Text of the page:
Yelp reviewer Kyle M. said he was worried when he first arrived at Chrome Cycle because he was a beginner and fairly inexperienced at spinning. However, when the staff knew his name, he instantly felt welcomed and more comfortable asking questions about the experience.
“I felt like Chrome Cycle was one of the first studios that I went to that greeted me, welcomed me really nicely, and remembered my name,” Kyle said. “I think that was a really big one because when they said my name, I was wondering, ‘How did they know my name? How did they remember me?’”
To make your customer feel even more comfortable trying out a new class or using a new service, touch base beforehand and walk them through the process. This will help them feel informed and prepared, while also humanizing your business.
During: Prioritize customer needs to encourage open communication
Once the experience begins, it’s important to know your customers and their needs so you can properly address their questions and concerns. At Chrome Cycle, instructors start their classes by asking who is a beginner so they can pay extra attention to their form.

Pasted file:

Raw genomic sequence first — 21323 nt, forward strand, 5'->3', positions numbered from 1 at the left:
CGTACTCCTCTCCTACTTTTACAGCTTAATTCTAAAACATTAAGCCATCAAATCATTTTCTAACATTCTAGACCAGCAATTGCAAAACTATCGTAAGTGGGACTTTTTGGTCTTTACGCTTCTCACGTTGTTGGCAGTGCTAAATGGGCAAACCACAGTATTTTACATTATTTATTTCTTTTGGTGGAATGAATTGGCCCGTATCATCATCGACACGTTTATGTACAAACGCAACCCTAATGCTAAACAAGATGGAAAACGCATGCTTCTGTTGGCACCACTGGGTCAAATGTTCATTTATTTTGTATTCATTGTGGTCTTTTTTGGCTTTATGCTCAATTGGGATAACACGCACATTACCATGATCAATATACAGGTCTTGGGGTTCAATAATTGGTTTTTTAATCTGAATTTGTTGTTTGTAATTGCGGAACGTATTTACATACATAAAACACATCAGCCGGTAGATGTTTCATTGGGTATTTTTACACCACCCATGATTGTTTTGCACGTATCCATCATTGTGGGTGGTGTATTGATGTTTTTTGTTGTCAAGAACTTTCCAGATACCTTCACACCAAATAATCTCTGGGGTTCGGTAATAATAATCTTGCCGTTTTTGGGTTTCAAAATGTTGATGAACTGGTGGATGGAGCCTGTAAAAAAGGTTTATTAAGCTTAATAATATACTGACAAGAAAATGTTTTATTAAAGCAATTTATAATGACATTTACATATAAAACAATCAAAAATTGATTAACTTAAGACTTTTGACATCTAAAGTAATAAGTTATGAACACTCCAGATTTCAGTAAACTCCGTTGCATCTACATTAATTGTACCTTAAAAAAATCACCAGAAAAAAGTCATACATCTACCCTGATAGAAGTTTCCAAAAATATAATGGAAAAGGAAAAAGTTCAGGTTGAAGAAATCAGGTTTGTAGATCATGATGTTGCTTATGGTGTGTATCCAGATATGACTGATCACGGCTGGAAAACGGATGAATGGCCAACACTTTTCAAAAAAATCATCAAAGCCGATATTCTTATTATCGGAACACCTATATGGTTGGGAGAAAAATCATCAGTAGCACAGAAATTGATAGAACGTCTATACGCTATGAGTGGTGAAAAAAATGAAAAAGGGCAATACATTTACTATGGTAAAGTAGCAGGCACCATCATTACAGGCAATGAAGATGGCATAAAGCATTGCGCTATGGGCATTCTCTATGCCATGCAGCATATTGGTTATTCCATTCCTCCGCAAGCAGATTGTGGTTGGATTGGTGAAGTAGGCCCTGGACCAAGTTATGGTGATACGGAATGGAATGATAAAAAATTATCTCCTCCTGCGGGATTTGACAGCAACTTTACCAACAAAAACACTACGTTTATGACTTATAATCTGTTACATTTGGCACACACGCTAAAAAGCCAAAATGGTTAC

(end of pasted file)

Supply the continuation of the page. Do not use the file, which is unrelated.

Once the lights turn down and the music turns up, Ninette and her staff work hard to make Chrome Cycle feel like an inclusive space where riders can connect and cheer each other on. The instructors are at the forefront of this effort, motivating riders with personal shoutouts to make each individual feel seen.
“Depending on how many advanced riders or beginner riders, they will tailor their instructions to those people,” Ninette said. “We don’t want to make you feel like we’re scolding you or making you feel like, ‘Oh, you’ll get there one day, you’re just not good enough yet.’ No, it’s about building that ability to get there through positive reinforcement.”
When interacting with customers, clear and timely communication is essential. Walk them through your process, explain the steps you’re taking, and check in frequently to ensure they feel comfortable. If your customer is feeling unsure or out of place, they might keep silent about it, and you may lose out on valuable feedback as well as a return customer.